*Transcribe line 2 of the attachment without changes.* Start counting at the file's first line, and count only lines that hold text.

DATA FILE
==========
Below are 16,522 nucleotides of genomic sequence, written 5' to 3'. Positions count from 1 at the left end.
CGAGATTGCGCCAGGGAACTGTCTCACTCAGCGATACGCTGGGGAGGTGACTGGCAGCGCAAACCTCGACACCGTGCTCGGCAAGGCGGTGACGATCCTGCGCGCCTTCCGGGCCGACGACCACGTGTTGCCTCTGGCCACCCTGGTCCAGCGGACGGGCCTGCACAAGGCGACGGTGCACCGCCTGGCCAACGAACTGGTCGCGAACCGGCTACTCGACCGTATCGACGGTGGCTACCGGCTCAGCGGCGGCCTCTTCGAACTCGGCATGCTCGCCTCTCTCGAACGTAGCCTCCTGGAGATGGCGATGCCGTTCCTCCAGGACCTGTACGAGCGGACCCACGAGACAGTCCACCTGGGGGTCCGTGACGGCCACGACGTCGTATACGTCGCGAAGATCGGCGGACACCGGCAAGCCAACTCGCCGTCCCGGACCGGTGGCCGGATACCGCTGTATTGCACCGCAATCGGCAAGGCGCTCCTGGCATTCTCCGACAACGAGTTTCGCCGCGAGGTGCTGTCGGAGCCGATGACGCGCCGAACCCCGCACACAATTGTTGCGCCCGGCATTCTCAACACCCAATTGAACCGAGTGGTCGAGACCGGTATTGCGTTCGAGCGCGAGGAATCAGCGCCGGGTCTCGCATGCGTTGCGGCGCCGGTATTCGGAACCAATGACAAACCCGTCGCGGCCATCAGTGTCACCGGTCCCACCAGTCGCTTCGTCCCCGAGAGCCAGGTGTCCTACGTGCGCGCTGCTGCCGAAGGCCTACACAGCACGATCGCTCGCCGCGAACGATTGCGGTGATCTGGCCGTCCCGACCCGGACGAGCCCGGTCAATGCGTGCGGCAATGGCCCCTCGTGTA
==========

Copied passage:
CGAGATTGCGCCAGGGAACTGTCTCACTCAGCGATACGCTGGGGAGGTGACTGGCAGCGCAAACCTCGACACCGTGCTCGGCAAGGCGGTGACGATCCTGCGCGCCTTCCGGGCCGACGACCACGTGTTGCCTCTGGCCACCCTGGTCCAGCGGACGGGCCTGCACAAGGCGACGGTGCACCGCCTGGCCAACGAACTGGTCGCGAACCGGCTACTCGACCGTATCGACGGTGGCTACCGGCTCAGCGGCGGCCTCTTCGAACTCGGCATGCTCGCCTCTCTCGAACGTAGCCTCCTGGAGATGGCGATGCCGTTCCTCCAGGACCTGTACGAGCGGACCCACGAGACAGTCCACCTGGGGGTCCGTGACGGCCACGACGTCGTATACGTCGCGAAGATCGGCGGACACCGGCAAGCCAACTCGCCGTCCCGGACCGGTGGCCGGATACCGCTGTATTGCACCGCAATCGGCAAGGCGCTCCTGGCATTCTCCGACAACGAGTTTCGCCGCGAGGTGCTGTCGGAGCCGATGACGCGCCGAACCCCGCACACAATTGTTGCGCCCGGCATTCTCAACACCCAATTGAACCGAGTGGTCGAGACCGGTATTGCGTTCGAGCGCGAGGAATCAGCGCCGGGTCTCGCATGCGTTGCGGCGCCGGTATTCGGAACCAATGACAAACCCGTCGCGGCCATCAGTGTCACCGGTCCCACCAGTCGCTTCGTCCCCGAGAGCCAGGTGTCCTACGTGCGCGCTGCTGCCGAAGGCCTACACAGCACGATCGCTCGCCGCGAACGATTGCGGTGATCTGGCCGTCCCGACCCGGACGAGCCCGGTCAATGCGTGCGGCAATGGCCCCTCGTGTA